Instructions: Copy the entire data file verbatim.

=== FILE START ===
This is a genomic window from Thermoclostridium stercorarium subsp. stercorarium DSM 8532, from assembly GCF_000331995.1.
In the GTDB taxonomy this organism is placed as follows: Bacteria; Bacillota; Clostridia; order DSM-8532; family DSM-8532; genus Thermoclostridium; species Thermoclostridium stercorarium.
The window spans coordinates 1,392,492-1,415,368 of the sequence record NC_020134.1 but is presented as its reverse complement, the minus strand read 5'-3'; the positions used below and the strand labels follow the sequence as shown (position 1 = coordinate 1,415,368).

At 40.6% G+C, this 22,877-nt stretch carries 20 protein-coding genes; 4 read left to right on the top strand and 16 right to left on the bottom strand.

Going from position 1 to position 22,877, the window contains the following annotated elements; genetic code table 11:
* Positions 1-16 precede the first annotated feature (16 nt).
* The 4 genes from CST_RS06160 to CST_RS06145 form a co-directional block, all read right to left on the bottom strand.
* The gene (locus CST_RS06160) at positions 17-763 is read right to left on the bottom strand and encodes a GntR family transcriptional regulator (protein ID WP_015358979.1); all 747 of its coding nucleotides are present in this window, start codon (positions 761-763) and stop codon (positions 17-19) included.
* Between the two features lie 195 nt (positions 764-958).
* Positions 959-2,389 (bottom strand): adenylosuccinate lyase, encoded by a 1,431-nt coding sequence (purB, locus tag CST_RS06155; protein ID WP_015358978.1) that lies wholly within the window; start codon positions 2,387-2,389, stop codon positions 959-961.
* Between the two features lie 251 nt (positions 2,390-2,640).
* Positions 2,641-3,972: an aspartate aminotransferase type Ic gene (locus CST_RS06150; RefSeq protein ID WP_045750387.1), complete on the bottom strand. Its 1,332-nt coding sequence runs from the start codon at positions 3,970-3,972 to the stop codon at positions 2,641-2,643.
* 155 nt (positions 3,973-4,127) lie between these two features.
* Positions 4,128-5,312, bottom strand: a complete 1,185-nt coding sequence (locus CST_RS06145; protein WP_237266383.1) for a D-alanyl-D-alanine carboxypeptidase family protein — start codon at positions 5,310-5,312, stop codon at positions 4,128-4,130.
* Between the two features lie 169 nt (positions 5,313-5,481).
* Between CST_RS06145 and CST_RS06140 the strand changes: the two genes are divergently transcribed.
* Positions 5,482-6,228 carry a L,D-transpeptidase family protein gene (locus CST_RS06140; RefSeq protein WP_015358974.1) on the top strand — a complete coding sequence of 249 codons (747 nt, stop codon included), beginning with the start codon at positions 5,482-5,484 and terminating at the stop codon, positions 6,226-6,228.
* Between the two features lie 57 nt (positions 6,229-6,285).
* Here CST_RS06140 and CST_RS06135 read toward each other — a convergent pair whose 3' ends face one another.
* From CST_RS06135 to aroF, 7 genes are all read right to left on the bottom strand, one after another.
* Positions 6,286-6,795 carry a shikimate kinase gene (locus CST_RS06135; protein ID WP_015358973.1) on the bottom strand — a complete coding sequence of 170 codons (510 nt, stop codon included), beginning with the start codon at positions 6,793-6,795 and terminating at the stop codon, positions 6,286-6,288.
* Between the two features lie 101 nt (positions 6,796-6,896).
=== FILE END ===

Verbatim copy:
This is a genomic window from Thermoclostridium stercorarium subsp. stercorarium DSM 8532, from assembly GCF_000331995.1.
In the GTDB taxonomy this organism is placed as follows: Bacteria; Bacillota; Clostridia; order DSM-8532; family DSM-8532; genus Thermoclostridium; species Thermoclostridium stercorarium.
The window spans coordinates 1,392,492-1,415,368 of the sequence record NC_020134.1 but is presented as its reverse complement, the minus strand read 5'-3'; the positions used below and the strand labels follow the sequence as shown (position 1 = coordinate 1,415,368).

At 40.6% G+C, this 22,877-nt stretch carries 20 protein-coding genes; 4 read left to right on the top strand and 16 right to left on the bottom strand.

Going from position 1 to position 22,877, the window contains the following annotated elements; genetic code table 11:
* Positions 1-16 precede the first annotated feature (16 nt).
* The 4 genes from CST_RS06160 to CST_RS06145 form a co-directional block, all read right to left on the bottom strand.
* The gene (locus CST_RS06160) at positions 17-763 is read right to left on the bottom strand and encodes a GntR family transcriptional regulator (protein ID WP_015358979.1); all 747 of its coding nucleotides are present in this window, start codon (positions 761-763) and stop codon (positions 17-19) included.
* Between the two features lie 195 nt (positions 764-958).
* Positions 959-2,389 (bottom strand): adenylosuccinate lyase, encoded by a 1,431-nt coding sequence (purB, locus tag CST_RS06155; protein ID WP_015358978.1) that lies wholly within the window; start codon positions 2,387-2,389, stop codon positions 959-961.
* Between the two features lie 251 nt (positions 2,390-2,640).
* Positions 2,641-3,972: an aspartate aminotransferase type Ic gene (locus CST_RS06150; RefSeq protein ID WP_045750387.1), complete on the bottom strand. Its 1,332-nt coding sequence runs from the start codon at positions 3,970-3,972 to the stop codon at positions 2,641-2,643.
* 155 nt (positions 3,973-4,127) lie between these two features.
* Positions 4,128-5,312, bottom strand: a complete 1,185-nt coding sequence (locus CST_RS06145; protein WP_237266383.1) for a D-alanyl-D-alanine carboxypeptidase family protein — start codon at positions 5,310-5,312, stop codon at positions 4,128-4,130.
* Between the two features lie 169 nt (positions 5,313-5,481).
* Between CST_RS06145 and CST_RS06140 the strand changes: the two genes are divergently transcribed.
* Positions 5,482-6,228 carry a L,D-transpeptidase family protein gene (locus CST_RS06140; RefSeq protein WP_015358974.1) on the top strand — a complete coding sequence of 249 codons (747 nt, stop codon included), beginning with the start codon at positions 5,482-5,484 and terminating at the stop codon, positions 6,226-6,228.
* Between the two features lie 57 nt (positions 6,229-6,285).
* Here CST_RS06140 and CST_RS06135 read toward each other — a convergent pair whose 3' ends face one another.
* From CST_RS06135 to aroF, 7 genes are all read right to left on the bottom strand, one after another.
* Positions 6,286-6,795 carry a shikimate kinase gene (locus CST_RS06135; protein ID WP_015358973.1) on the bottom strand — a complete coding sequence of 170 codons (510 nt, stop codon included), beginning with the start codon at positions 6,793-6,795 and terminating at the stop codon, positions 6,286-6,288.
* Between the two features lie 101 nt (positions 6,796-6,896).